Who cares about mayors?
Whatever government ministers and local councillors say, a mayoral movement is not sweeping the UK.
‘This is a historic moment for Lewisham…. Now we have a clear mandate from local people, Lewisham Council will move ahead and prepare for the new system.’ (1)
So said Barry Quirk, chief executive of Lewisham Council in London, after a majority of voters said ‘yes’ in a referendum in October on whether Lewisham should have its own elected mayor. Voters in Doncaster, Hartlepool, Middlesbrough, North Tyneside and Watford have also voted ‘yes’ to having a mayor, with future referendums planned for Bedford, Durham, Harrow, Newham, Plymouth, Redditch, Shepway and West Devon.
So is this really an ‘historic moment’, a sign of the renaissance of civic life?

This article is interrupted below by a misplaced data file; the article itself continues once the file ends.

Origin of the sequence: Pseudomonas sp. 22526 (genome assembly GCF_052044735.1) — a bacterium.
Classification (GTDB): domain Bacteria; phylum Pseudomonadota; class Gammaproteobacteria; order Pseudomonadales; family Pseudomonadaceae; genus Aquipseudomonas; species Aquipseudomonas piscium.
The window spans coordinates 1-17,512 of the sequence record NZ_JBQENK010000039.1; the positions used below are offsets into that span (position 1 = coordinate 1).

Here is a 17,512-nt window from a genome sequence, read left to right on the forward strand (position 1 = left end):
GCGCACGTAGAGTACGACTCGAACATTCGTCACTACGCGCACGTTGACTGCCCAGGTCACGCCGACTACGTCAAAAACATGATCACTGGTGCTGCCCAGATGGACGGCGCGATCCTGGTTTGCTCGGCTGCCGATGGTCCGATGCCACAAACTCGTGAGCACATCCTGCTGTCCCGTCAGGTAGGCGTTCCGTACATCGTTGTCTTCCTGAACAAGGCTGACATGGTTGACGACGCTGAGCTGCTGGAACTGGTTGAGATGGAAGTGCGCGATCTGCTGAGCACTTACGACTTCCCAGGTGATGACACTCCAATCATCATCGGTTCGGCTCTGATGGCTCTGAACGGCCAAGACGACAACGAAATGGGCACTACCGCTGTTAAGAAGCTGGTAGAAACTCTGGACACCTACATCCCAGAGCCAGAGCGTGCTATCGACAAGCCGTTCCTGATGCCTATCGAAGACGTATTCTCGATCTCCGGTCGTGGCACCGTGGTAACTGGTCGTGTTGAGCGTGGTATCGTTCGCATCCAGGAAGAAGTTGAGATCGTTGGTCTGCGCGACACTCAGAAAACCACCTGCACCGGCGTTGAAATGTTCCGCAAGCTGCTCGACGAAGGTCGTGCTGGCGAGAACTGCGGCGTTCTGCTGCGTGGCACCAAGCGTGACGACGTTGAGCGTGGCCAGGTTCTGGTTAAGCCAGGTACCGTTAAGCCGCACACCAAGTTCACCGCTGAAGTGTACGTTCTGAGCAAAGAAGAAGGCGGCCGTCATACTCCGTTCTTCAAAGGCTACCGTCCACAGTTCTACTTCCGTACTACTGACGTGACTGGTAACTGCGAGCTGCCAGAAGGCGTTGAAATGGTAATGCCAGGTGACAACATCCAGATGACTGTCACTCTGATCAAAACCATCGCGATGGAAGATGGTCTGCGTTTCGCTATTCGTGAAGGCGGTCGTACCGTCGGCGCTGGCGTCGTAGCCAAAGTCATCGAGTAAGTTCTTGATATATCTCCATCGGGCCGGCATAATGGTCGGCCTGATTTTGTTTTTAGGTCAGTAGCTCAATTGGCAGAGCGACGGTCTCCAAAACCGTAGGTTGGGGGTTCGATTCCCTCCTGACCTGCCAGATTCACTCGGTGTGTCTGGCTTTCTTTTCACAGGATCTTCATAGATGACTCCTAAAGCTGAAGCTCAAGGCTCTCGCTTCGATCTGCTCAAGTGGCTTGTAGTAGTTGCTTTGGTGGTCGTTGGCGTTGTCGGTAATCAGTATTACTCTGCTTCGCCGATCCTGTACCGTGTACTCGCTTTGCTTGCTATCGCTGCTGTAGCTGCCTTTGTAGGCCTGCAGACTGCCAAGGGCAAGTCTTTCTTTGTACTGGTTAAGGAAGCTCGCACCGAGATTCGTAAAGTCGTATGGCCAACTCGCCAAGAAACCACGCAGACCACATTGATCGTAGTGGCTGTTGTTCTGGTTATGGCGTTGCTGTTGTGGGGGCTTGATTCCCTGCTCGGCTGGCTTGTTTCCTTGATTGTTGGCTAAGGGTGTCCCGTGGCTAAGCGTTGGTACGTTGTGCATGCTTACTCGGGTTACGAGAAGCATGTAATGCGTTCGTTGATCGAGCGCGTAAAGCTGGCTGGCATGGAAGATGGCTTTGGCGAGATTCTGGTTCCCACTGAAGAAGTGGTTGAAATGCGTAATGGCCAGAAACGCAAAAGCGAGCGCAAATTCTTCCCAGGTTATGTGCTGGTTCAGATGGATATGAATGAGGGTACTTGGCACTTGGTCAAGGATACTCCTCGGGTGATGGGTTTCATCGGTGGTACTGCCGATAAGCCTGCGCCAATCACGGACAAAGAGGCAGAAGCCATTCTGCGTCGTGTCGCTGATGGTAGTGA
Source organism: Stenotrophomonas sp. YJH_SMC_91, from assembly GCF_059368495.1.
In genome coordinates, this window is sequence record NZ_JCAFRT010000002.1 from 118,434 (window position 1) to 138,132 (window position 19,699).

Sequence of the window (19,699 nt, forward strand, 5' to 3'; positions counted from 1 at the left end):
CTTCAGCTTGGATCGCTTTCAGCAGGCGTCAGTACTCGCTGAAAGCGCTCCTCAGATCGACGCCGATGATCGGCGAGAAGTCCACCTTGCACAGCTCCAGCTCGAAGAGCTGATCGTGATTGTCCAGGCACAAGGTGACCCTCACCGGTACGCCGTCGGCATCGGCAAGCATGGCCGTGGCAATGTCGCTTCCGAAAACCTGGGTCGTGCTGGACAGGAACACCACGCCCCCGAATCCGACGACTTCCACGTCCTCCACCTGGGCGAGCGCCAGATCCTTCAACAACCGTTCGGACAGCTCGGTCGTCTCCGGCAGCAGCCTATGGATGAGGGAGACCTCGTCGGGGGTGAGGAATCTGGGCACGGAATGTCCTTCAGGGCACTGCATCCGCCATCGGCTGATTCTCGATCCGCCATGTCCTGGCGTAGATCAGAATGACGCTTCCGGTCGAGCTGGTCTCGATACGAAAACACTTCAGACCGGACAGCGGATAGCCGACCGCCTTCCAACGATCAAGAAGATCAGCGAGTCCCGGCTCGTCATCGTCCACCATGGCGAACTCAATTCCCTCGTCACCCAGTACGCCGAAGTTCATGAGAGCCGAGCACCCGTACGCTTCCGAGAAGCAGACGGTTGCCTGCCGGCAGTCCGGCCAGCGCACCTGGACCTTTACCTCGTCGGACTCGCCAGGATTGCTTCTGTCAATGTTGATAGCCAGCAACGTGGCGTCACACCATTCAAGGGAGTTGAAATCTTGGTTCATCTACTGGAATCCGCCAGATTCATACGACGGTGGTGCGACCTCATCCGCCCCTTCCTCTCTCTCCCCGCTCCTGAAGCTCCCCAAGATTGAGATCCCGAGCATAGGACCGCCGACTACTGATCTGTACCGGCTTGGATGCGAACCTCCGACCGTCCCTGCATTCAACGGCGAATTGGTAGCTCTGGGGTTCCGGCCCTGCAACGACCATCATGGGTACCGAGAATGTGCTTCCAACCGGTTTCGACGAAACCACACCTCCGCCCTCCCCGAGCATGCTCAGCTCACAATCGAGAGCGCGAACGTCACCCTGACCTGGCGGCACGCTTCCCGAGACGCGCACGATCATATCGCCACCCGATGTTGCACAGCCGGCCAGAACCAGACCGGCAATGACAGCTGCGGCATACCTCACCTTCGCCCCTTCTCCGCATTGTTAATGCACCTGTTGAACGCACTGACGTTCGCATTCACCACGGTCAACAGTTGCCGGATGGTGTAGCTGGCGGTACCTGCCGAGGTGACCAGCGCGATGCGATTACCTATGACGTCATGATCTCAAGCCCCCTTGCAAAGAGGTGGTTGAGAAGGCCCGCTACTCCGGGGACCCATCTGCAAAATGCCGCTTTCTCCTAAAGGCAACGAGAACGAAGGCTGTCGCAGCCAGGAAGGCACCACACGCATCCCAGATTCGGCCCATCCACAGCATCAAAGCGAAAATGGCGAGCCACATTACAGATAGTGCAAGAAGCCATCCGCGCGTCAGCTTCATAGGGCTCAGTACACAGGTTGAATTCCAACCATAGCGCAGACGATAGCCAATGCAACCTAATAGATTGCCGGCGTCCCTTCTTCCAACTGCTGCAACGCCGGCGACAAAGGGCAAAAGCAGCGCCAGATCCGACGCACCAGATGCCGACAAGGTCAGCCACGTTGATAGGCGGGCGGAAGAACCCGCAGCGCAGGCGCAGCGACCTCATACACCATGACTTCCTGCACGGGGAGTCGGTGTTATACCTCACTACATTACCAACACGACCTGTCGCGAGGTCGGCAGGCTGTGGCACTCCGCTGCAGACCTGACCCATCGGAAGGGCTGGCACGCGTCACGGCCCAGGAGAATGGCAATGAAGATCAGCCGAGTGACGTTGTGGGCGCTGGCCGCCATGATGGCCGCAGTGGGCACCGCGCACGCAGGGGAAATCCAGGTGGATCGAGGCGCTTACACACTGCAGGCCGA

Not really. In Lewisham, talk of history and having a ‘clear mandate’ implies there was some kind of mass movement demanding the installation of a mayor in Catford Town Hall. But out of a 180,000-strong electorate in Lewisham, only 33,000 participated in the mayoral referendum – a turnout of just 18 percent. Of the votes cast, 16,822 votes said ‘yes’, while 15,914 said ‘no’ – giving the pro-mayor brigade a victory of just 908. On top of that, 1351 votes were ‘agreed invalid’ (for undisclosed reasons) and 275 ballots were spoiled (2). In light of this, the talk of having a ‘clear mandate’ from the ‘local people’ looks weak. In total, just over nine percent of Lewisham’s electorate voted to have a mayor.